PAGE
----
If you are a frequent furnace owner, you’ve likely heard of a heat exchanger. It is one of the major components of your furnace. In fact, it could be the very most important component, as it is where the heat is produced. This big contraption, whether it be made of steel, cast iron, or metal, gets hots and a blower motor blows the hot air it produces into the home. Think of a traditional fire with a fan behind it. That’s basically what your furnace is, just more controlled and safer. That is until the heat exchanger develops cracks. Since gas and air are mixed in the heat exchanger, a leak in this device could be detrimental to the safety of your home and its residents.
Being that you are located in New York it is highly likely that you have a furnace rather than a heat pump since the temperatures are usually well into the teens and below. A heat pump just wouldn’t be effective. That being said, you’ll want to keep an eye out for your heat exchanger, especially if your unit is ten years or older. This is usually right around the age that the device breaks down. Here are some common signs from your friendly, local HVAC tech to keep an eye out for.
Furnace Flame Problems
Since the heat exchanger is where the fuel and air are mixed, a malfunction could be indicated in the production of the flame. Your flame should burn a specific color, depending on the amount of gas and air that it’s getting. A good flame with the correct mixture of gas and air should burn bright blue. If you notice that the flame is burning orange, yellow, or reddish, it could be a good indication that something is going on with the fuel/air mixture. Yellow especially can indicate that your heat exchanger is cracked. Your local HVAC tech says, “Keep an eye out for this!”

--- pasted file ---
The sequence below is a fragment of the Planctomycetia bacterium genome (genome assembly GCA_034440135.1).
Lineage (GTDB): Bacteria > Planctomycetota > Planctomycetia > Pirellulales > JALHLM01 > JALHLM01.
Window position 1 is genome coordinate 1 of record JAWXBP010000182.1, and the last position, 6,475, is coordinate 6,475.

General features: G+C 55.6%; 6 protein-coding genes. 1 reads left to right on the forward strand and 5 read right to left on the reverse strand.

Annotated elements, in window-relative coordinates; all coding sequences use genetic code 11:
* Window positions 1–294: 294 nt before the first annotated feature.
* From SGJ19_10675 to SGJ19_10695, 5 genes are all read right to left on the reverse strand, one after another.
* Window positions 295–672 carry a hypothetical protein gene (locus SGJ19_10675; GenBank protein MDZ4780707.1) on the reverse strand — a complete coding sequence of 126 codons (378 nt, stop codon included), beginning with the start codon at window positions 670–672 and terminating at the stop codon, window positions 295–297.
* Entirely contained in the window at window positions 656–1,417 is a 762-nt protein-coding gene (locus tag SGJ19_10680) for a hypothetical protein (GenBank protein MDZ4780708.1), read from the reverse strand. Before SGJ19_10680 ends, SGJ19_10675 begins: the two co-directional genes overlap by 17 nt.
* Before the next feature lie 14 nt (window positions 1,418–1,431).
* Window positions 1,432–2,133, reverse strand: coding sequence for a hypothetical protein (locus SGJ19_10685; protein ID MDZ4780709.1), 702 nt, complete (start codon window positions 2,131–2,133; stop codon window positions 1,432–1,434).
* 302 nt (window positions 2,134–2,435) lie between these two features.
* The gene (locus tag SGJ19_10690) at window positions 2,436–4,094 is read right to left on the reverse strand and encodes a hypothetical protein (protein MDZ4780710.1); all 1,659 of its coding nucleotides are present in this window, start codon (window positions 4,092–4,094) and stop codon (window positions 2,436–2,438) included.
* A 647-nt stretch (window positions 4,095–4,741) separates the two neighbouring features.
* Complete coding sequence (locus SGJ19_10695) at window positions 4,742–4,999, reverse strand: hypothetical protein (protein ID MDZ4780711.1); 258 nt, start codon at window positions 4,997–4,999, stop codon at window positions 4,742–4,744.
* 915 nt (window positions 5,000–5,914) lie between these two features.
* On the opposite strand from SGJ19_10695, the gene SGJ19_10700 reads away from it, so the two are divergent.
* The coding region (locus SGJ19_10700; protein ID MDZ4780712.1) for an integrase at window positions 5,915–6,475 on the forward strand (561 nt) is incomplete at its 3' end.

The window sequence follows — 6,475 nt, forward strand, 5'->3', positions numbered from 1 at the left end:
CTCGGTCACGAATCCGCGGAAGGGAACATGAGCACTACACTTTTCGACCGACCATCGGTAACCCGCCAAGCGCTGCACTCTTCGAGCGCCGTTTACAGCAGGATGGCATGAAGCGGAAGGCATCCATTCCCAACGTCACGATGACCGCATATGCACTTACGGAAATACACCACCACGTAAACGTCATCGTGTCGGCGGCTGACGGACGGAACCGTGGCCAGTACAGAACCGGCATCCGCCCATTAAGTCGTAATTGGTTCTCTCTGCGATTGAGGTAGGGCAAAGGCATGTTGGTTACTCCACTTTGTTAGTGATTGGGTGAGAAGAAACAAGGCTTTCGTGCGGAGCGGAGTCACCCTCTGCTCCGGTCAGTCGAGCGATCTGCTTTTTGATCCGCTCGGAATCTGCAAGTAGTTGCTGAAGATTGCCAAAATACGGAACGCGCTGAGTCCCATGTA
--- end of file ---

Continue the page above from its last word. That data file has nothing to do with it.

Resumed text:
If your home has been present with strong and pungent aromas as of late, it is an indication you are dealing with a cracked heat exchanger. A cracked or malfunctioning heat exchanger is highly known for producing noticeable, nauseating smells. This is because it is leaking gas, chemicals, and carbon monoxide into the home. Carbon monoxide is known as the silent killer and it has been responsible for the deaths of many families. Your local HVAC tech says that a carbon monoxide detector is a must with any gas-burning device.
Soot is always associated with gas-burning appliances. Unfortunately, there are no two ways around it. Soot will also be present in gas-burning devices. However, these devices should be sealed in a manner that prevents the soot from escaping. If you notice soot all over the home or your furnace, it likely means that it is escaping via the heat exchanger due to cracks and crevices that shouldn’t be present.
Has someone in the family that is normally healthy been producing flu-like symptoms? Headaches, skin irritations, disorientation, or nausea? If this is the case, there is a change you are dealing with a cracked heat exchanger. As you already learned, a cracked heat exchanger means that toxic chemicals are been flushed into the home. Not something that you want.
A cracked heat exchanger is not something you want to play around with. There are no quick fixes or band-aids. If your heat exchanger is cracked, it’ll need replacing, no two ways about it. It is unsafe, otherwise, trying to patch here and there. Any HVAC in New York worth a grain of salt will likely tell you the same thing. To make matters even worse, sometimes the replacement of a heat exchanger might be more costly than changing out the entire unit.